As a starting point, it is an agreed part of state sovereignty that states have the right to expropriate foreign property. However, in order to draw investments in, states have entered into various investment protection treaties that set out limitations to the states’ sovereign right to expropriate property.

Generally, these investment protection treaties set out that expropriation can only be lawful if it is (1) for public purpose; (2) carried out in a non-discriminatory fashion; (3) carried out with due process; and (4) the expropriating state provides prompt, adequate, and effective compensation. In practice, expropriation can only be lawful if the expropriating state provides full compensation of the value of the assets prior to any bad faith measures the state has undertaken to destroy the value of the investment.

Currently, Finnish and Swedish investments in Russia (and vice versa) are protected by the respective bilateral investment treaties between Finland and Russia, and Sweden and Russia: The Finland – Russia Bilateral Investment Treaty, which was originally signed between Finland and the USSR but to which Russia has since succeeded; and the Russia – Sweden Bilateral Investment Treaty. Moreover, the Energy Charter Treaty (ECT), which Russia signed, but never ratified, and to which Finland and Sweden are contracting parties, covers some investments made into Russia in the field of energy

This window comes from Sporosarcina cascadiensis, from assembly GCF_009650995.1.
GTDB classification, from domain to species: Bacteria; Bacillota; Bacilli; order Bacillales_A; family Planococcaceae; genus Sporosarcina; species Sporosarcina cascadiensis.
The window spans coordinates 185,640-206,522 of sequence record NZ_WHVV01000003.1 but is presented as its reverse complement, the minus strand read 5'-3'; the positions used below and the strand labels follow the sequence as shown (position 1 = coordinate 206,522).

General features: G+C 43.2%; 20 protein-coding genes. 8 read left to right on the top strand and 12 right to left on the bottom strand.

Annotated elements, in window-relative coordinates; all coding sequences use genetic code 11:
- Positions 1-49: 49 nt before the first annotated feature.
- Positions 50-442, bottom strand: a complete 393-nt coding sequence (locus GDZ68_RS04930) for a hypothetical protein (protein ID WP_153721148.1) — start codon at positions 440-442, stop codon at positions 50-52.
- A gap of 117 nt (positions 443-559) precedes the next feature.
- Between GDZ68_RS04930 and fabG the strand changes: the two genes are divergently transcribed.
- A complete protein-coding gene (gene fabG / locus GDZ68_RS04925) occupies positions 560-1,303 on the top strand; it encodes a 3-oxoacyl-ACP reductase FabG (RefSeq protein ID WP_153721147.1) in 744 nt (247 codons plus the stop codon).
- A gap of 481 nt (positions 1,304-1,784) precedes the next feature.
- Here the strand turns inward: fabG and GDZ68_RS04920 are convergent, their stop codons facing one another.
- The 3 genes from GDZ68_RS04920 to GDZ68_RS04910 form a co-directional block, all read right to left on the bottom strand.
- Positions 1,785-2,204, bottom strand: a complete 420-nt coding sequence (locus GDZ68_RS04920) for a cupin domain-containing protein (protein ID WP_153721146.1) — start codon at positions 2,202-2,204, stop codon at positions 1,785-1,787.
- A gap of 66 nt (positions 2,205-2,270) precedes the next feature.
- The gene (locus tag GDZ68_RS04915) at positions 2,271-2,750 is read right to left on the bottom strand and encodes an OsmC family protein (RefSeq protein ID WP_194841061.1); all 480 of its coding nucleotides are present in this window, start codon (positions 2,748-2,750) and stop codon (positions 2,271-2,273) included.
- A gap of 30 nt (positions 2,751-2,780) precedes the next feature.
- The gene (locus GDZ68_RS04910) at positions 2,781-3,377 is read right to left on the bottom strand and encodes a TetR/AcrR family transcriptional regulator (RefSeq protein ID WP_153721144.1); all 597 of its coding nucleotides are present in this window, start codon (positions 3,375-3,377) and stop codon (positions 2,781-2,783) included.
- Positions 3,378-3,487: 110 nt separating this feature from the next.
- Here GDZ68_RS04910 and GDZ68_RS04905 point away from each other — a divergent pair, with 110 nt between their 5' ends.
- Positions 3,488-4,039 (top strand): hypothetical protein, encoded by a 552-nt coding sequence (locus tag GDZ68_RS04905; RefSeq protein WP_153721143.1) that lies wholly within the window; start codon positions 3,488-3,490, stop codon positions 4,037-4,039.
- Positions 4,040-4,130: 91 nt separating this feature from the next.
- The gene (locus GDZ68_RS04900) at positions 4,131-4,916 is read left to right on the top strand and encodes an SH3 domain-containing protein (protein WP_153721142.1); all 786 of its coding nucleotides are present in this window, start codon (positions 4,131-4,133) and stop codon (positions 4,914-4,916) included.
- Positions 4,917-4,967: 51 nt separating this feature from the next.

Finland – Russia Bilateral Investment Treaty (BIT)

The Finland – Russia BIT covers a wide category of different investments, e.g. movable and immovable property; holdings, stocks and shares in the assets of juridical persons; claims having a financial value; and IP-rights. Article 4 of the BIT contains provisions on the protection of investments, and correspondingly, a limitation on the signatory states’ right to expropriate foreign investments:

Article 4(2): Neither Contracting Party shall adopt in its territory compulsory measures of nationalization, requisition or other measures to expropriate investments made in its territory by investors of the other Contracting Party, except in cases where the interests of the State so require. Should this occur, the procedure established by the legislation in force in that territory shall be applied and appropriate compensation paid.

Article4(3): Such measures shall not be discriminatory in nature.